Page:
Wednesday, August 13, 2014


Of Robin Williams, A Reluctant Fan.

When Robin Williams first appeared on the TV scene, I didn't care for his work.  His maniacal approach to stand up comedy turned me off.  His work on Mork and Mindy struck me as an imitation of Jonathan Winters, and I don't like imitators.

A close friend and I had a  discussion about the imitation of Winters and my friend didn't see it. Then in the next season, I believe, Winters became a regular on the show.  I felt validated.  Big deal.

Many years later, a work colleague told me that I would like him in Good Morning Vietnam.  She was right.  Although I felt Bruno Kirby stole the movie, giving Williams a character to play against, I reluctantly became a Robin Williams fan. Mrs. Doubtfire cemented the deal.

But I felt no emotion when I read of his suicide.  Not like the loss of James Garner, whose every work was enjoyable, moving, funny, poignant (The Americanization of Emily) and, most of all, entertaining.  Even though he was eighty-six and death was expected at such an age, I felt loss.  Not so with Williams.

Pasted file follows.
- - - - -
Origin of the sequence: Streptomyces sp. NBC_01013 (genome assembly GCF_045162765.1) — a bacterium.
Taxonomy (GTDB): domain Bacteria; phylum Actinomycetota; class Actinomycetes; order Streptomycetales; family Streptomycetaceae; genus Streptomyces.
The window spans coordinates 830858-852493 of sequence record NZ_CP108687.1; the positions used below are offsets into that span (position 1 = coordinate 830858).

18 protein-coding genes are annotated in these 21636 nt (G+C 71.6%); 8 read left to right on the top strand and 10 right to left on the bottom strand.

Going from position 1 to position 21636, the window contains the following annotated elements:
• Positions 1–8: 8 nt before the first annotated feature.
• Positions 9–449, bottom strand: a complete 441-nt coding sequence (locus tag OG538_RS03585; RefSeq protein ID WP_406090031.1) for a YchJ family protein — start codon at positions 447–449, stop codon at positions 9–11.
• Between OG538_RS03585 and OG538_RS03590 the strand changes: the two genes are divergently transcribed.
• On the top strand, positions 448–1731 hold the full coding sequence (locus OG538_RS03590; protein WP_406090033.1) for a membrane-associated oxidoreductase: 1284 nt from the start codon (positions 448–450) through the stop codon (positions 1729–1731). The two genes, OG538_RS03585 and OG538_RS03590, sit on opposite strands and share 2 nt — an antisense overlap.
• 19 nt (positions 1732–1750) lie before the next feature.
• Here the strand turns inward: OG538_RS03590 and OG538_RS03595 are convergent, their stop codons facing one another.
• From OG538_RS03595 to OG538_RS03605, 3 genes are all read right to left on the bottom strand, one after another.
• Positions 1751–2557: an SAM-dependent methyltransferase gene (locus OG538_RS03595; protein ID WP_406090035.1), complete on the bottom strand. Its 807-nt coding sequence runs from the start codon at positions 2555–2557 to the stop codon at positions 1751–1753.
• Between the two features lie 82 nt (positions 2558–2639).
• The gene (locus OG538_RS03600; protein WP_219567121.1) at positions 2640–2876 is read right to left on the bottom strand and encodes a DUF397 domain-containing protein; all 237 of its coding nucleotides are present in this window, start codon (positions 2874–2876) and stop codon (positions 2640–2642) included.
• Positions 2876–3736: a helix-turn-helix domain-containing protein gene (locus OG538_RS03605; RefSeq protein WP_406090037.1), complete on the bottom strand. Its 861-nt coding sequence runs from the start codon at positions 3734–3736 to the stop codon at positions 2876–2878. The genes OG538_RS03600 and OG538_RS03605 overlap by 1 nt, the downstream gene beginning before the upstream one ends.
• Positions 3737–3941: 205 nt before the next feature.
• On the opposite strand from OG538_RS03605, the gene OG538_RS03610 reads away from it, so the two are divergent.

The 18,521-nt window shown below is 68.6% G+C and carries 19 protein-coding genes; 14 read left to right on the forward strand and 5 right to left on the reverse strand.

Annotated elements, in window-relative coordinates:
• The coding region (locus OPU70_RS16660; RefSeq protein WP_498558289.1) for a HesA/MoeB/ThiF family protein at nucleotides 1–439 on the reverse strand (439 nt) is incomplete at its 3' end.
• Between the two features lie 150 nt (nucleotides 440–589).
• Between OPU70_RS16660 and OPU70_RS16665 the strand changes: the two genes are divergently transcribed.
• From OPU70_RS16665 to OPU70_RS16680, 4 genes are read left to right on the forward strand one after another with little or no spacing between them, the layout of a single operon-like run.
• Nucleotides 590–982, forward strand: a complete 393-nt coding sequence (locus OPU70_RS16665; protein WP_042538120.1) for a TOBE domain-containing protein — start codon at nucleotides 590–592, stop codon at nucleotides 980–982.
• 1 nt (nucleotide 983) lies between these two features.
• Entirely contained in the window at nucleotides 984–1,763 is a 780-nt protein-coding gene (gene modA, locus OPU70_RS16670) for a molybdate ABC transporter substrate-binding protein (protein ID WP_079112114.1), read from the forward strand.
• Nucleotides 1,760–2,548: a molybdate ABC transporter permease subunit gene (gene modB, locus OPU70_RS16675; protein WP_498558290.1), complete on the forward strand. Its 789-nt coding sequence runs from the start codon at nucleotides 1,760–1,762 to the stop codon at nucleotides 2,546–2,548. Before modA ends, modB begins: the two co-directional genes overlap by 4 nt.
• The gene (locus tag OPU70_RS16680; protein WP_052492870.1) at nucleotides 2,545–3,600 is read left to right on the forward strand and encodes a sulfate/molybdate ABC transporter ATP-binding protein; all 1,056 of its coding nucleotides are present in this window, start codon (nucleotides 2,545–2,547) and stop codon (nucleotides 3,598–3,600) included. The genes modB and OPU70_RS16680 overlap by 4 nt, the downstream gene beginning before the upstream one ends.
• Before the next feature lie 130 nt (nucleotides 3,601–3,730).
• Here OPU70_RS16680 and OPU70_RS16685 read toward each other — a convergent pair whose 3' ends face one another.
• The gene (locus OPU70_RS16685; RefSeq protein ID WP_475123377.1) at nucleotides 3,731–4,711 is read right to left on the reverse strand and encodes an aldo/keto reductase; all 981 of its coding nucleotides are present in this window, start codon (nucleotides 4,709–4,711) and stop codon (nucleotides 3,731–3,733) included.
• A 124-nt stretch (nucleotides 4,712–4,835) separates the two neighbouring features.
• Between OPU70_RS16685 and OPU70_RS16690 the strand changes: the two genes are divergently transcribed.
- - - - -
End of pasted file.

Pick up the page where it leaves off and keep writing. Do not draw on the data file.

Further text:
Many entertainers battle their demons, but not all lose the battle.  Sid Caesar was the greatest sketch comic ever and I grew up laughing at his performances.  He battled booze and drugs to deal with the great pressure of doing weekly live television and being the biggest hit on TV of his time.  He was afraid he wouldn't be funny.  That's like telling Michael Phelps he wouldn't swim fast.  He bordered on insanity, carrying a loaded pistol around with him, certain that Nazis were hunting him in New York.  But Sid made it through and lived a long life, his wife staying with him throughout.

I was shocked by Marilyn Monroe's suicide.  At sixteen, I was twenty years her junior but I loved her.  Some Like It Hot is my favorite comedy ever and she excelled in it.  Then she was gone.  I couldn't understand how anyone could reach such depths of despair to take one's own life.

Now Williams is gone and there is much being said.  Perhaps he was bipolar.  Perhaps he was insane.  Perhaps he was a genius in his art.  Like too many before him, he could not survive the challenge of fighting his demons.  Will there ever be the likes of him again?  That's the sad part because the answer is yes, there will be others who take his path.

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